Carrickfergus Castle as an English Stronghold
The Arrival of William, Prince of Orange
The castle reverted to being the main English stronghold in the north, both in military and administrative terms. During the Nine Years War (1593-1603) it provided much needed supplies to the beleaguered English forces. Its stores were depots for the surrounding area as well as the garrison at Clandeboye.
In the seventeenth century the Castle was held as a garrison for James II. Despite having been heavily fortified for artillery use and the building of embrasures for cannons, the Castle was captured by the Dutch Marshal Schomberg, after a week long siege in 1689. Schomberg had been appointed Commander-in-Chief by William III. Carrickfergus is where William, Prince of Orange, first stepped onto Irish soil.
Carrickfergus Castle – Modern Timeline
Over the years, Carrickfergus Castle continued to have an ‘interesting’ history. In 1760 it was briefly in the hands of the French privateer and smuggler Francois Thurot.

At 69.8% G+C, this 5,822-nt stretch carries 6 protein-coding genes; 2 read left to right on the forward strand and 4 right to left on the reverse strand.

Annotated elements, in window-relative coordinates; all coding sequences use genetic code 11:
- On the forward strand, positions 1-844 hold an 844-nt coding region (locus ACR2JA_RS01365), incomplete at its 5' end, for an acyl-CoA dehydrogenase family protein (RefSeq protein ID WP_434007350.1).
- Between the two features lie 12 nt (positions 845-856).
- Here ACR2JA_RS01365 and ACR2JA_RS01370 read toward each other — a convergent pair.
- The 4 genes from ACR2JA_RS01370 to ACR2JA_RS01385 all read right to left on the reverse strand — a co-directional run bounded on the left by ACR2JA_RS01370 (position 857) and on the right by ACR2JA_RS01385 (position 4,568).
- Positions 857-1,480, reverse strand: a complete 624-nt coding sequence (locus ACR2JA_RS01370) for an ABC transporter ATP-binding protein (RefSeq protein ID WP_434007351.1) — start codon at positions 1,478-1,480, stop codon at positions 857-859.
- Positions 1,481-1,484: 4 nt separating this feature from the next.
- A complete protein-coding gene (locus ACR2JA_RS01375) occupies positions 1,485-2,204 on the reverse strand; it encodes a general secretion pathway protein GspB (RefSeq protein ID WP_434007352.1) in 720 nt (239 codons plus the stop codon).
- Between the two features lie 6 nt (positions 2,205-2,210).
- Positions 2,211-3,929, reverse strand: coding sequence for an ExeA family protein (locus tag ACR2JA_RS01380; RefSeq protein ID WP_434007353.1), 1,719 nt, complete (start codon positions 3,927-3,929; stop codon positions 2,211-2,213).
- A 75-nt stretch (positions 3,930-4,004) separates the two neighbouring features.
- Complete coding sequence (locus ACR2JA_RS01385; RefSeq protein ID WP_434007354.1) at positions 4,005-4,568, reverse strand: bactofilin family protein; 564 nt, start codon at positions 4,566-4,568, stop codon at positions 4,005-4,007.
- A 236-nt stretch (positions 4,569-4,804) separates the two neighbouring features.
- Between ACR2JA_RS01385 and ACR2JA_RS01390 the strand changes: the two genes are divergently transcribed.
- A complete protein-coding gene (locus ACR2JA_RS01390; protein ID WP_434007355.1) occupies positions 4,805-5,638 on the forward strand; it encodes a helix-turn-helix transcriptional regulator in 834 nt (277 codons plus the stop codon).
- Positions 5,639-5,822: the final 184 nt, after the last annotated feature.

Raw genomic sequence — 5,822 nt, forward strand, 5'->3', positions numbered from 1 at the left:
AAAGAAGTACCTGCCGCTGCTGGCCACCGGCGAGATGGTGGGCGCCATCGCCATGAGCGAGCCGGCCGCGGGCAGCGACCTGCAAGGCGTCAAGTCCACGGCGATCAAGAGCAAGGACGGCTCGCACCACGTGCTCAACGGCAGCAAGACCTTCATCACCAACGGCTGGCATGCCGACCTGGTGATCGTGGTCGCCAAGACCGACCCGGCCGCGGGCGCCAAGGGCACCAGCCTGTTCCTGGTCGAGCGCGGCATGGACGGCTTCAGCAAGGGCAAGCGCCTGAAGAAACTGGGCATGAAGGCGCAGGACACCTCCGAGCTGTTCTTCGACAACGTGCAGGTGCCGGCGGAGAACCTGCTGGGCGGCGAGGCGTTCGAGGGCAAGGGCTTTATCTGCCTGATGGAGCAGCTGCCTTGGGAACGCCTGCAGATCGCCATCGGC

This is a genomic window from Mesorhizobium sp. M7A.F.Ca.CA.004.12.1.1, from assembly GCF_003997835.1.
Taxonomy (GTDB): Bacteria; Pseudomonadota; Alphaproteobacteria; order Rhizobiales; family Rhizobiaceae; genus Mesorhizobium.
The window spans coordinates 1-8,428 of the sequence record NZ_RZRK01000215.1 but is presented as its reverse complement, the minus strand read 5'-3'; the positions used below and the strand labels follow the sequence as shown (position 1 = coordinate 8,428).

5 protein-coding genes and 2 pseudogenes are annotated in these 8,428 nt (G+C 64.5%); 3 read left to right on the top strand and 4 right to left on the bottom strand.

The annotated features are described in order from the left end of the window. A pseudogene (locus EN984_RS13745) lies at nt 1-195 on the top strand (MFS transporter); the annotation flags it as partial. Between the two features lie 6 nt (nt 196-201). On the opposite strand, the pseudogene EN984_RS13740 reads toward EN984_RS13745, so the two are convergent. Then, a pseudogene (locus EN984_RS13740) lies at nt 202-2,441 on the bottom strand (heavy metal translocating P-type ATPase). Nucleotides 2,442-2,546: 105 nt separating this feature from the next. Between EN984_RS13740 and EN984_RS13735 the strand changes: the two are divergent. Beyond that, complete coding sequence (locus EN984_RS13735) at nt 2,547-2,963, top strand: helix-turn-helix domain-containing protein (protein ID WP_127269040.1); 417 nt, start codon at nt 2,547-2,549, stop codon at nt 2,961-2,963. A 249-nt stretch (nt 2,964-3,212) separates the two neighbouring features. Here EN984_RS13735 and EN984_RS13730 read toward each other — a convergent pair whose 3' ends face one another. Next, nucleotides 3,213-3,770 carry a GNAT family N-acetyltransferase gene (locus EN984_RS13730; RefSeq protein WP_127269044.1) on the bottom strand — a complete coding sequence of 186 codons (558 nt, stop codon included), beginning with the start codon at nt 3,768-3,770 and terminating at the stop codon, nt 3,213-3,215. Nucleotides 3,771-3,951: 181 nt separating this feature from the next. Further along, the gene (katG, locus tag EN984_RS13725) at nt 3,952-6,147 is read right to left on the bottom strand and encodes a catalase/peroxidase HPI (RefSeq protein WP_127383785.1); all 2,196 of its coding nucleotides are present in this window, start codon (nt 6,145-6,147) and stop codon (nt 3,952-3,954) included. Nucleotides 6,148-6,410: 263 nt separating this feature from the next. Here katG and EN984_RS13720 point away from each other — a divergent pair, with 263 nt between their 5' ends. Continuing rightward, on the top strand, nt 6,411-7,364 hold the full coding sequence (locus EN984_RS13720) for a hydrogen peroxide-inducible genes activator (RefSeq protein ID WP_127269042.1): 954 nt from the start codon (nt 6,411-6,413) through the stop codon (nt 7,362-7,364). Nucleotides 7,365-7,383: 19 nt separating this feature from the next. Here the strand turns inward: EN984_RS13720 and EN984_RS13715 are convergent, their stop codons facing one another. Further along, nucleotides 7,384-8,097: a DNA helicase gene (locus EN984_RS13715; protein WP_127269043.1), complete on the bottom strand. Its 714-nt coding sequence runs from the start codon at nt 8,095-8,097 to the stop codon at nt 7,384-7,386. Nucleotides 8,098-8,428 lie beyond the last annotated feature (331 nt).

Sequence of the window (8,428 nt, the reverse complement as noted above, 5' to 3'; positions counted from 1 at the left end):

In 1778, the naval commander, John Paul Jones, lured a British vessel from its mooring at Carrickfergus and defeated it after an hour long struggle. This was one of the first battles of the American War of Independence. In the 1780’s the Castle became a prison for enemy soldiers and those suspected of being members of the Hearts of Steel (a protest group fighting against rent increases and evictions).
During the Napoleonic Wars Carrickfergus Castle was heavily defended but subsequently declined in military importance. In 1816 it was changed from an infantry barracks to an armoury. Subsequently, in 1834, the ammunition was transported to Charlemont and the remaining force reduced to 12 men and a sergeant.